Hip-hop Republican Michael Steele has a big piece out today outlining why Republicans should love and protect Medicare, at least for now. And while I guess it's pretty gangster to get your op-ed in the Washington Post, I can't say I admire this guy's flow.
Sure, he offhandedly admits that Medicare's not in great shape, but then he says this: "We need to prohibit government from getting between seniors and their doctors." Come again? Isn't this already a fundamental element of how Medicare works—by paying for a significant portion of seniors' medical expenses? Steele seems to have adopted the confused-at-best thinking of that now-famous town-hall attendee who told his representative to keep his "government hands off my Medicare."
Steele also opposes Medicare cuts to fund health reform and argues that "we need to outlaw any effort to ration health care based on age" or "dictate the terms of end-of-life care." I don't want the government doing any of those things either, but given the op-ed's starting premise that Medicare is sacred, this sounds suspiciously like an argument that Medicare should serve as American seniors' medical sugar-daddy, indiscriminately shelling out for whatever, whenever.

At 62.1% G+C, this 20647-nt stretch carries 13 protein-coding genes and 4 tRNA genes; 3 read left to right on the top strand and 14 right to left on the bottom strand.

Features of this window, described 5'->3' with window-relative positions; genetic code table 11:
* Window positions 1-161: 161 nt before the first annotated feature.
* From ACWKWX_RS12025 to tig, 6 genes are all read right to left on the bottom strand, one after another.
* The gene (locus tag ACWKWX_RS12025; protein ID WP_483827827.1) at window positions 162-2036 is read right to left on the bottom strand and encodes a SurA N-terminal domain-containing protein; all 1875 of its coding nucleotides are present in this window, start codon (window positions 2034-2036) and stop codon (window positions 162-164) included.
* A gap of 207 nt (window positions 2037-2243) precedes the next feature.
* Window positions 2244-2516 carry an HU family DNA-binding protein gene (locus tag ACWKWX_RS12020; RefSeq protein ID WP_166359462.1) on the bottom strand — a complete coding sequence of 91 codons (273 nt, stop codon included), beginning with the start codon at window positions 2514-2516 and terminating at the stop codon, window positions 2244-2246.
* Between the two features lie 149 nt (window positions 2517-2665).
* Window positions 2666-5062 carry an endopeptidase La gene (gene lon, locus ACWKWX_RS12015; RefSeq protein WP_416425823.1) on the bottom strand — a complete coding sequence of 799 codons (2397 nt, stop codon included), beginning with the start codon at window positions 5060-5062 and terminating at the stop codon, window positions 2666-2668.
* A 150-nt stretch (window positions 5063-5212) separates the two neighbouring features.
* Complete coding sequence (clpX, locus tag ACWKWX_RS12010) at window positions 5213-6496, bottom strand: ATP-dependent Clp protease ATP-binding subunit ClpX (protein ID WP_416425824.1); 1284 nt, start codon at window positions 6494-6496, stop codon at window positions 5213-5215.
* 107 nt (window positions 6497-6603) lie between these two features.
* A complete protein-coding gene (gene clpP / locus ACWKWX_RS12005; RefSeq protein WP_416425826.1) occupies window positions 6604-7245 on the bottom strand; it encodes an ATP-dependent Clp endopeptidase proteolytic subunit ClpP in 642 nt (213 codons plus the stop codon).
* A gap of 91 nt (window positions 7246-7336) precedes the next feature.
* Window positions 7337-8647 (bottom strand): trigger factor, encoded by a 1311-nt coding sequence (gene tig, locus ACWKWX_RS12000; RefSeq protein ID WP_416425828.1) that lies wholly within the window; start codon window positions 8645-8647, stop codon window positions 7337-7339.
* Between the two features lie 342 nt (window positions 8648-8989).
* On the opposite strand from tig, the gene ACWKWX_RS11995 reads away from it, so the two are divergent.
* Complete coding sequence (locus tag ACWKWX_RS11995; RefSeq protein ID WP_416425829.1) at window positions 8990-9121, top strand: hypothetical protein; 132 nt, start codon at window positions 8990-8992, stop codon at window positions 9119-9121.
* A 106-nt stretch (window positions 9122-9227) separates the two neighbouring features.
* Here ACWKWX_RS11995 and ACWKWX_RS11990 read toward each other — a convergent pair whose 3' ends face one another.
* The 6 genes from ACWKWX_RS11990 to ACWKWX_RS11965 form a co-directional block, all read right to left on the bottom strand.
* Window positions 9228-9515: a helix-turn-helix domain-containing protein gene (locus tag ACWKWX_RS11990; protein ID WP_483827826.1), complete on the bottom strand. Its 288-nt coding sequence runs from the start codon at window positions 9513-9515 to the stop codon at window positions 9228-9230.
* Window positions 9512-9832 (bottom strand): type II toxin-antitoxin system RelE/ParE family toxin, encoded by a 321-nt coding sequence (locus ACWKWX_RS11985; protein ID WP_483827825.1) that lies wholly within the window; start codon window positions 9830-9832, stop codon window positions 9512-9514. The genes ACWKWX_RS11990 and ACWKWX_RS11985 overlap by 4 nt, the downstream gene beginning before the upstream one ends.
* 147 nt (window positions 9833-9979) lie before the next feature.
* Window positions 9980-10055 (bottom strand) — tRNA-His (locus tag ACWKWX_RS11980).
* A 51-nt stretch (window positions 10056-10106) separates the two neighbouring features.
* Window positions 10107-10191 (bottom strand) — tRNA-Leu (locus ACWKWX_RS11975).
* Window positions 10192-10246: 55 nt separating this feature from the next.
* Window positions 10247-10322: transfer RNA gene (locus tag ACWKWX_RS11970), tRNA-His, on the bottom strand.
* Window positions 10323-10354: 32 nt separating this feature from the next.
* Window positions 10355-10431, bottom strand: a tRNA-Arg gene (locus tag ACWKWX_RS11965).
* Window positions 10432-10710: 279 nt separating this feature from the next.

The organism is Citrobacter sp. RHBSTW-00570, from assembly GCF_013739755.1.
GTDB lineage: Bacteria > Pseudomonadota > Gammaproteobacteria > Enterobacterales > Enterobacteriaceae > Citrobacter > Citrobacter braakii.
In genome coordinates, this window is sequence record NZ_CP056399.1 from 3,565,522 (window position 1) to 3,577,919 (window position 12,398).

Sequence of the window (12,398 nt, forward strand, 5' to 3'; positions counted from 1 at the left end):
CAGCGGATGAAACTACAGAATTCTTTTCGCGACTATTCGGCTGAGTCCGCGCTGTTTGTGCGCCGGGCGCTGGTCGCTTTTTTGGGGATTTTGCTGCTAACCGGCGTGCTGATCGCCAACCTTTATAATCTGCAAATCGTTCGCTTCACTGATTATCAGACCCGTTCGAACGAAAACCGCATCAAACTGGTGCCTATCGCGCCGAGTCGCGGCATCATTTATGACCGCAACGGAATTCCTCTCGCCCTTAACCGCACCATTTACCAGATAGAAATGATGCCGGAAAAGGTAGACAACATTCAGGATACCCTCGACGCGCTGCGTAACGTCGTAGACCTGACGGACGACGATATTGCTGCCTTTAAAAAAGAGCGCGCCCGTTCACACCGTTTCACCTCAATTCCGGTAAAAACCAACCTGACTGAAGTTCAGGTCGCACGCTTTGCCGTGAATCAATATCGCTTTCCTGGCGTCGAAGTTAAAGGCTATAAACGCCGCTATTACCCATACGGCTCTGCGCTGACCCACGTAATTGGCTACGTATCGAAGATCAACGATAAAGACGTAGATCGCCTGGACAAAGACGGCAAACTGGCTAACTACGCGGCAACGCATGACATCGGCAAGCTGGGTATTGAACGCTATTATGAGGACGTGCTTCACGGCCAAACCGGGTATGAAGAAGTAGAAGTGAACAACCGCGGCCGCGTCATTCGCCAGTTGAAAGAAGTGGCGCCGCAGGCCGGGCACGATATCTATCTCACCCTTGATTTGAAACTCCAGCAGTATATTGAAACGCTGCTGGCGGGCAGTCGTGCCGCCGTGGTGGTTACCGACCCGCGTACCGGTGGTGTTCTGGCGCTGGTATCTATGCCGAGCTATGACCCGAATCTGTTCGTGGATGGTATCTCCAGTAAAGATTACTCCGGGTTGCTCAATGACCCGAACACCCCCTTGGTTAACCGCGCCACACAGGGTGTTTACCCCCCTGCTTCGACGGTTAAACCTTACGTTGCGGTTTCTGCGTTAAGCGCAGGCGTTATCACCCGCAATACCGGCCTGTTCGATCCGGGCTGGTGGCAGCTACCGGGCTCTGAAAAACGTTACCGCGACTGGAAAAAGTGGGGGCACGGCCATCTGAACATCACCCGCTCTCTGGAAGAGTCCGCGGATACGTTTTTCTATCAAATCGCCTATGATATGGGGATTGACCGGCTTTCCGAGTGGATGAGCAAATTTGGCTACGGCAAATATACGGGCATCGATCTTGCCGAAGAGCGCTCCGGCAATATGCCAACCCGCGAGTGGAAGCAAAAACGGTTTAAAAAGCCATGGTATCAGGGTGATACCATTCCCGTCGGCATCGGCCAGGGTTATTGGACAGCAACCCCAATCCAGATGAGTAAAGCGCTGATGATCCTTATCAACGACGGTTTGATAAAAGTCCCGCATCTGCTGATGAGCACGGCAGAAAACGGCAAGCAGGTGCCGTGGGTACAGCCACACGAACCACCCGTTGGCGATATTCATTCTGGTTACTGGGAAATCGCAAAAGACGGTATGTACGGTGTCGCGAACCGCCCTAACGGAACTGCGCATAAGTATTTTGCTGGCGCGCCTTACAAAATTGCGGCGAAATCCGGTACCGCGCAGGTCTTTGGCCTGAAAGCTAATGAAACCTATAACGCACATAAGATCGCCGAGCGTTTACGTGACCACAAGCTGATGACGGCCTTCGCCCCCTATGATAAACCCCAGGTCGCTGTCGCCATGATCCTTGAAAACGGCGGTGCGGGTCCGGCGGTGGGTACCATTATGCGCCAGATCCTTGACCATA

That's not a recipe for bringing spiraling costs under control; it's a clueless, politically motivated attempt to appease seniors by defending Medicare's awful status quo. Granted, that's not too surprising coming from the same guy who recently shrugged off responsibility for actually understanding health-care reform—"I don't do policy" was his exact phrase—and said that the best way to reform health-care was to let the big industry players write the bill.
None of this is to say that reform critics shouldn't point out the ways in which health care reform proposals might change Medicare for the worse. But doing so doesn't require one to simultaneously defend a bloated, badly designed entitlement.
Reason's Shikha Dalmia wrote about the myth of free-market health care here.
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